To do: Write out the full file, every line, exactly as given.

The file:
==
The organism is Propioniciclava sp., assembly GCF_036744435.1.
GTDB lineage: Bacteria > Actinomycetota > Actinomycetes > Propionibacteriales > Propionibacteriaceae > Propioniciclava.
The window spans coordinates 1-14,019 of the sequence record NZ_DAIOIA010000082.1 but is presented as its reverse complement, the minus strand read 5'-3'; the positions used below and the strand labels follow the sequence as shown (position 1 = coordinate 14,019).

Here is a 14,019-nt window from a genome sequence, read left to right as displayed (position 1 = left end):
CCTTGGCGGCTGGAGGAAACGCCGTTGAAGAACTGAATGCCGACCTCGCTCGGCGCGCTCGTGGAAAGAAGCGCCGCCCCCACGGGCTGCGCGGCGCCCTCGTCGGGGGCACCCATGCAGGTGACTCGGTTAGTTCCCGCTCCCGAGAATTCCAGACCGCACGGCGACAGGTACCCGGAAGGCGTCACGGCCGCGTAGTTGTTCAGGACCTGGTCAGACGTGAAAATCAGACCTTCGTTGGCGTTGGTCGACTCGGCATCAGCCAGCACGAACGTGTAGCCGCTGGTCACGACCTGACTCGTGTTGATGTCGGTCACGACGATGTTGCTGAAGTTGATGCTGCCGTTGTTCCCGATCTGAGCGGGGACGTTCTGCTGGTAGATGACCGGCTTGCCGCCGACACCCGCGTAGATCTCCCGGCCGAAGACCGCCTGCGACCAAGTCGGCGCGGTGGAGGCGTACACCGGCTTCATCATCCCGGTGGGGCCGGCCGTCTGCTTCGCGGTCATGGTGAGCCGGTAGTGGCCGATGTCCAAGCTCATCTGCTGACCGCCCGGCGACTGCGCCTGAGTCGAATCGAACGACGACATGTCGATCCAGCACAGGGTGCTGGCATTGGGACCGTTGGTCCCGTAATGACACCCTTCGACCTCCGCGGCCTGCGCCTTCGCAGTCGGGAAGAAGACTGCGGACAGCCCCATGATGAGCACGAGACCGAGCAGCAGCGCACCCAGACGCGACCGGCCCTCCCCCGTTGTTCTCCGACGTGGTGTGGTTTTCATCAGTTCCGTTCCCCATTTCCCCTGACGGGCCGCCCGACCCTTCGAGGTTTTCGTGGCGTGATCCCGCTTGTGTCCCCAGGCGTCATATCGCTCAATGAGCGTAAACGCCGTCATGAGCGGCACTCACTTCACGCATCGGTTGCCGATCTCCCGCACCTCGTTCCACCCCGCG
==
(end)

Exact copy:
The organism is Propioniciclava sp., assembly GCF_036744435.1.
GTDB lineage: Bacteria > Actinomycetota > Actinomycetes > Propionibacteriales > Propionibacteriaceae > Propioniciclava.
The window spans coordinates 1-14,019 of the sequence record NZ_DAIOIA010000082.1 but is presented as its reverse complement, the minus strand read 5'-3'; the positions used below and the strand labels follow the sequence as shown (position 1 = coordinate 14,019).

Here is a 14,019-nt window from a genome sequence, read left to right as displayed (position 1 = left end):
CCTTGGCGGCTGGAGGAAACGCCGTTGAAGAACTGAATGCCGACCTCGCTCGGCGCGCTCGTGGAAAGAAGCGCCGCCCCCACGGGCTGCGCGGCGCCCTCGTCGGGGGCACCCATGCAGGTGACTCGGTTAGTTCCCGCTCCCGAGAATTCCAGACCGCACGGCGACAGGTACCCGGAAGGCGTCACGGCCGCGTAGTTGTTCAGGACCTGGTCAGACGTGAAAATCAGACCTTCGTTGGCGTTGGTCGACTCGGCATCAGCCAGCACGAACGTGTAGCCGCTGGTCACGACCTGACTCGTGTTGATGTCGGTCACGACGATGTTGCTGAAGTTGATGCTGCCGTTGTTCCCGATCTGAGCGGGGACGTTCTGCTGGTAGATGACCGGCTTGCCGCCGACACCCGCGTAGATCTCCCGGCCGAAGACCGCCTGCGACCAAGTCGGCGCGGTGGAGGCGTACACCGGCTTCATCATCCCGGTGGGGCCGGCCGTCTGCTTCGCGGTCATGGTGAGCCGGTAGTGGCCGATGTCCAAGCTCATCTGCTGACCGCCCGGCGACTGCGCCTGAGTCGAATCGAACGACGACATGTCGATCCAGCACAGGGTGCTGGCATTGGGACCGTTGGTCCCGTAATGACACCCTTCGACCTCCGCGGCCTGCGCCTTCGCAGTCGGGAAGAAGACTGCGGACAGCCCCATGATGAGCACGAGACCGAGCAGCAGCGCACCCAGACGCGACCGGCCCTCCCCCGTTGTTCTCCGACGTGGTGTGGTTTTCATCAGTTCCGTTCCCCATTTCCCCTGACGGGCCGCCCGACCCTTCGAGGTTTTCGTGGCGTGATCCCGCTTGTGTCCCCAGGCGTCATATCGCTCAATGAGCGTAAACGCCGTCATGAGCGGCACTCACTTCACGCATCGGTTGCCGATCTCCCGCACCTCGTTCCACCCCGCG